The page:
What’s Wrong with the Name “Chinese Virus”?

March 20, 2020 Topic: Coronavirus Region: China Blog Brand: The Buzz Tags: CoronavirsCOVID-19ChinaWuhanChinese Virus

What’s Wrong with the Name “Chinese Virus”?

There shouldn't be anything "controversial" about calling it that.


This week, President Donald Trump came under fire for his use of the phrase “Chinese virus” to describe the coronavirus, the source of the new pandemic that has led to a global economic shutdown as well as lockdowns of citizens in every major Western country.

That media have somehow found time to hone in on the one issue that matters least—the labeling of a Chinese virus as such—in the middle of an unprecedented planet-wide freeze demonstrates the utter unseriousness of those objecting.


That the term should be controversial at all is nearly beyond belief. The virus did indeed originate in China. Most of all, that the Chinese government should be shielded in any way from the results of its own pathological and tyrannical misgovernment is perverse beyond measure.

Make no mistake: The Chinese government is chiefly responsible for the explosion of this pandemic of COVID-19, the disease caused by the new coronavirus.

The so-called wet markets of China—the meat markets that often include wild animals ranging from snakes to pangolins—exist for a variety of reasons, ranging from price to superstitious belief in medicinal properties of exotic animals.

According to Zhenzhong Si, research associate at the University of Waterloo, “Eating wild animal is considered a symbol of wealth because they are more rare and expensive.”

Whatever the rationale, the communist Chinese government has been exceedingly tolerant of such markets, even though they have now been responsible for the spread of the coronavirus, SARS, bird flu, Asian flu, and swine fever.

The Chinese government has been similarly tolerant of treatment via traditional Chinese medicine rather than evidence-based medicine, which has increased the risk of such diseases.

The same Chinese government now being praised for its extraordinary crackdown on its own citizens—the same government that is said to be imprisoning up to a million Uighurs for no specific crimes—has been unwilling for decades to stop the selling of exotic animals.

Authoritarianism obviously doesn’t apply to the most obvious solution to a bevy of possible epidemics.

Meanwhile, the Chinese government acted early to shut down the spread of information about the coronavirus, which paved the way for freedom of travel by carriers of the disease.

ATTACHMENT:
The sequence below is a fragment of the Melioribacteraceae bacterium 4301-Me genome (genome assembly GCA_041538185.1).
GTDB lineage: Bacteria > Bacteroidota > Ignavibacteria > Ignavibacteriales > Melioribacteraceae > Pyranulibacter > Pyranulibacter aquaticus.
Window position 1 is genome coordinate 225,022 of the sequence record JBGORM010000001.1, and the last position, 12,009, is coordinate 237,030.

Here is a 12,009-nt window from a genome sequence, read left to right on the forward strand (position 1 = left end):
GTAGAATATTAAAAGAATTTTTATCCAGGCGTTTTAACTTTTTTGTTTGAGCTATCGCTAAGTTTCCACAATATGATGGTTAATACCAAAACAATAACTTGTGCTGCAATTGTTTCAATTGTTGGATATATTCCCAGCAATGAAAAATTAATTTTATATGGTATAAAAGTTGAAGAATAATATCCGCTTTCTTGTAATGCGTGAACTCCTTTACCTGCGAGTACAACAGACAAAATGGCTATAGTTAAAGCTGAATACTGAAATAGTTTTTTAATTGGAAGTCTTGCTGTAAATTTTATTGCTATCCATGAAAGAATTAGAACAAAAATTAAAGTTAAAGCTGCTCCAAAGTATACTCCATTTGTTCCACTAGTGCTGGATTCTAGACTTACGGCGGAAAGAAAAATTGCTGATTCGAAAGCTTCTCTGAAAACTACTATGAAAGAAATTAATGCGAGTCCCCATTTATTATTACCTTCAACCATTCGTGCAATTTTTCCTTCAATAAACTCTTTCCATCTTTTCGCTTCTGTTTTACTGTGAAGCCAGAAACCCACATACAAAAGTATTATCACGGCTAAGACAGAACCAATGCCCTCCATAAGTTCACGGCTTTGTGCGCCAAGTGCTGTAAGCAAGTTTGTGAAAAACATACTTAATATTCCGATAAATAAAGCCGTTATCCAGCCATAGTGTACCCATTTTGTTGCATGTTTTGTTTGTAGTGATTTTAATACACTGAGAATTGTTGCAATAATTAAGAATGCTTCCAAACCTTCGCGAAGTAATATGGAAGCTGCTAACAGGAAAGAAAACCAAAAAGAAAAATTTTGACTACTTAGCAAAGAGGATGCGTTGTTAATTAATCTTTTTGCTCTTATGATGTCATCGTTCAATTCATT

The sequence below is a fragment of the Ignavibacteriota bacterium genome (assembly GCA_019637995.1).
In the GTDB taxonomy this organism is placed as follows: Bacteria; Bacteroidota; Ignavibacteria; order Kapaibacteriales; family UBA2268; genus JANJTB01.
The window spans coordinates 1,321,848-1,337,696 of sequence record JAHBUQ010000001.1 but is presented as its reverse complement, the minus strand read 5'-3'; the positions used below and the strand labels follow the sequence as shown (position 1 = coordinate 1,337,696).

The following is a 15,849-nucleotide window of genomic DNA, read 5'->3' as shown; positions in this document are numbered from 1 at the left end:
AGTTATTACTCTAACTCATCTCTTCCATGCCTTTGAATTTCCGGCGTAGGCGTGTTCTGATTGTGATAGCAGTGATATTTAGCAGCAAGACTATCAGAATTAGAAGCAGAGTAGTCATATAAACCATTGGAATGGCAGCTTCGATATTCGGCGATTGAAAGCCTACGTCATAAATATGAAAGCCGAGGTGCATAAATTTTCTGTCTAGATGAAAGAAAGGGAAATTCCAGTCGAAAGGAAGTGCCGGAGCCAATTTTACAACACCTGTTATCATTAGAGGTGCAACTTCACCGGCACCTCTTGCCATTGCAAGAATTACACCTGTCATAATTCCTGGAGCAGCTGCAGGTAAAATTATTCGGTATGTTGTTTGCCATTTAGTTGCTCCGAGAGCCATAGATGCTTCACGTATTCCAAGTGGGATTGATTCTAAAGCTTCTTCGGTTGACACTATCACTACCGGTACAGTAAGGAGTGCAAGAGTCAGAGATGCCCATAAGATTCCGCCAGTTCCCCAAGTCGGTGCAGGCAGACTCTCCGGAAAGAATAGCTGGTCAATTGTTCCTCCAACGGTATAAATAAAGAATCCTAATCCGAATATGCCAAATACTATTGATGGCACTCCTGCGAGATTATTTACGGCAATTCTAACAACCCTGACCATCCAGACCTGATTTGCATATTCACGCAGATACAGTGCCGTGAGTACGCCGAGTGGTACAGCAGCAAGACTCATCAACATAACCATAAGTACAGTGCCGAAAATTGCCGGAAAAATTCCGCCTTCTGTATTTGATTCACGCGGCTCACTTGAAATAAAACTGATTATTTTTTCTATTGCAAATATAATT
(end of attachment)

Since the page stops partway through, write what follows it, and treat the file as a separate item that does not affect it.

When ophthalmologist Li Wenliang told fellow doctors about the coronavirus in an online chat room in December, he was forced to swear by the Chinese government that he had been making “untrue statements.” He ended up dying of the disease.

When further information began to emerge about the coronavirus, the communist government simply lied about it, suggesting that case numbers were not rising—a lie bought by the World Health Organization.

Even now the Chinese government continues to spread propaganda suggesting that the coronavirus originated in the United States.

Lijian Zhao, deputy director-general of the Information Department of China’s Foreign Ministry, tweeted a link to an article he claimed had “Evidence that the Virus Originated in the US.”

And is it truly believable that China had just 127 diagnosed cases of the coronavirus between March 9 and March 16, even as the Chinese government expels American journalists en masse from both China and Hong Kong?

Once this is all over, it’s far past time for Americans to have a serious discussion about the extent to which openness to China ought to be curbed. The Trump administration should consider a travel ban on China until China has verifiably shut down its exotic animals markets, at the very least.

The current crisis will cost millions of American jobs, millions more of Americans’ savings, and thousands of American lives. To trust the Chinese government after a global betrayal of this magnitude would not only be foolish; it would be immoral.

This article by Ben Shaprio first appeared at The Daily Signal on March 18.

Image: Paramilitary officers wearing face masks to contain the spread of coronavirus disease (COVID-19) walk along a street in Beijing, China March 18, 2020. REUTERS/Carlos Garcia Rawlins.